Structural Hot Rolled Steel Mezzanines
A hot rolled structural steel mezzanine has many elements. These include: the understructure (made from open web bar joists), structural I-beams and columns (made from hot rolling, a milling process in which the steel is rolled at a temperature above the recrystallization temperature of steel). Additional elements like handrails can either be horizontal, baluster, or solid panel handrails. The gates of a structural steel mezzanine may be fabricated as lift out gates, swing gates, or sliding gates. They may have any kind of decking, including resin particles board, plywood, B deck, bar grating, plank, steel, and concrete.
Structural steel mezzanines offer greater column spacing, easy electrical conduit and water pipes and more open space. However, they are heavier than other mezzanines, with rougher finishes. Also, they have a high floor and a dead load.
Cold Rolled Steel Mezzanines
For constructing cold rolled steel mezzanines, sheet metal is cold rolled, which is below the recrystallization temperature of steel, by break press into a c-channel, instead of an I-beam. Columns used are either tubular or tapered. The handrail and gates are similar to hot rolled mezzanines. Since they cannot withstand high loads concrete is not used for making decks.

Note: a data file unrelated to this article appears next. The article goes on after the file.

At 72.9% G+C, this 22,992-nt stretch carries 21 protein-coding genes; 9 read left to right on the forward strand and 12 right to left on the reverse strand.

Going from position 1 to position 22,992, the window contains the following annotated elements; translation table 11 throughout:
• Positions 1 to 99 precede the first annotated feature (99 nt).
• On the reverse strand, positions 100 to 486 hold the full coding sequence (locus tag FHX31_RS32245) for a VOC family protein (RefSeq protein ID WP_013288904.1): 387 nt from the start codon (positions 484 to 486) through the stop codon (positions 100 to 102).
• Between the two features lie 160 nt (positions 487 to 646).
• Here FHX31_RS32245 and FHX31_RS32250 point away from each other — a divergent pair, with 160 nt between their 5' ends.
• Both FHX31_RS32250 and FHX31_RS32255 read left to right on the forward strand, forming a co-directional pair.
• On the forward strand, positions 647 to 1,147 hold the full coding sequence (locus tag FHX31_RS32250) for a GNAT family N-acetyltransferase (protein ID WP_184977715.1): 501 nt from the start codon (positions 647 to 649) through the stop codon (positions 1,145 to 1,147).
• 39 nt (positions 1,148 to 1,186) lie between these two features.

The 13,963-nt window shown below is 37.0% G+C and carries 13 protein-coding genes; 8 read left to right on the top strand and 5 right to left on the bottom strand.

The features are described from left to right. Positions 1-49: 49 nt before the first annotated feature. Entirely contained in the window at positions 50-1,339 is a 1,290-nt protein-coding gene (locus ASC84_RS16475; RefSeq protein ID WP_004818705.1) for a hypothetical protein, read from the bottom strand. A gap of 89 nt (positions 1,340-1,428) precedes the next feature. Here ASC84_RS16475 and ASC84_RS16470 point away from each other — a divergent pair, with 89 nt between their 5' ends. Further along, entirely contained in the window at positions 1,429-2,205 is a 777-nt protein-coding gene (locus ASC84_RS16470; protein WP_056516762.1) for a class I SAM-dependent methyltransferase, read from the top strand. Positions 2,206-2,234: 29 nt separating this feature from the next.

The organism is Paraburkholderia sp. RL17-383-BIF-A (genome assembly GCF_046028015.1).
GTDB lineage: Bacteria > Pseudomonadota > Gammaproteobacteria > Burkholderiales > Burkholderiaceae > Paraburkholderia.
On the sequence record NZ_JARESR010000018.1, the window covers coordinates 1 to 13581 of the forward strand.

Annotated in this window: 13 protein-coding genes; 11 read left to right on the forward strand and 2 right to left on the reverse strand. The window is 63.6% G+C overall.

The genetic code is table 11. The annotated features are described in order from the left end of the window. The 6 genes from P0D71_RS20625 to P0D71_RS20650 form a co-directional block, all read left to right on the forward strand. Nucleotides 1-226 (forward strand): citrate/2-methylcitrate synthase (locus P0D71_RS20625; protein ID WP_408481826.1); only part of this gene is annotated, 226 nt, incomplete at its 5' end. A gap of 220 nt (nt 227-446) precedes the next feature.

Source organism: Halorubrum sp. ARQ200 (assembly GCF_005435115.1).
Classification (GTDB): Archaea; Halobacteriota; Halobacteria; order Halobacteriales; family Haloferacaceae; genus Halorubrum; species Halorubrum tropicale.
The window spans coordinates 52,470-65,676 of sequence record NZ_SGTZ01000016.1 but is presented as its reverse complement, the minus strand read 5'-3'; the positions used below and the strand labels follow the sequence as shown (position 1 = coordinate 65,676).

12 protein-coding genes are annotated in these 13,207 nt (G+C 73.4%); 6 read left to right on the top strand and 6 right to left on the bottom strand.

Cold rolled steel mezzanines offer many advantages. First, because they’re made with sheet metal, they’re lighter than hot rolled steel mezzanine. In addition, unlike hot rolled mezzanines, they’re aesthetically appealing. This makes them suitable for public buildings. Finally, as steel is pre-galvanized, they offer a significant cut on investment.
Stainless Steel Mezzanines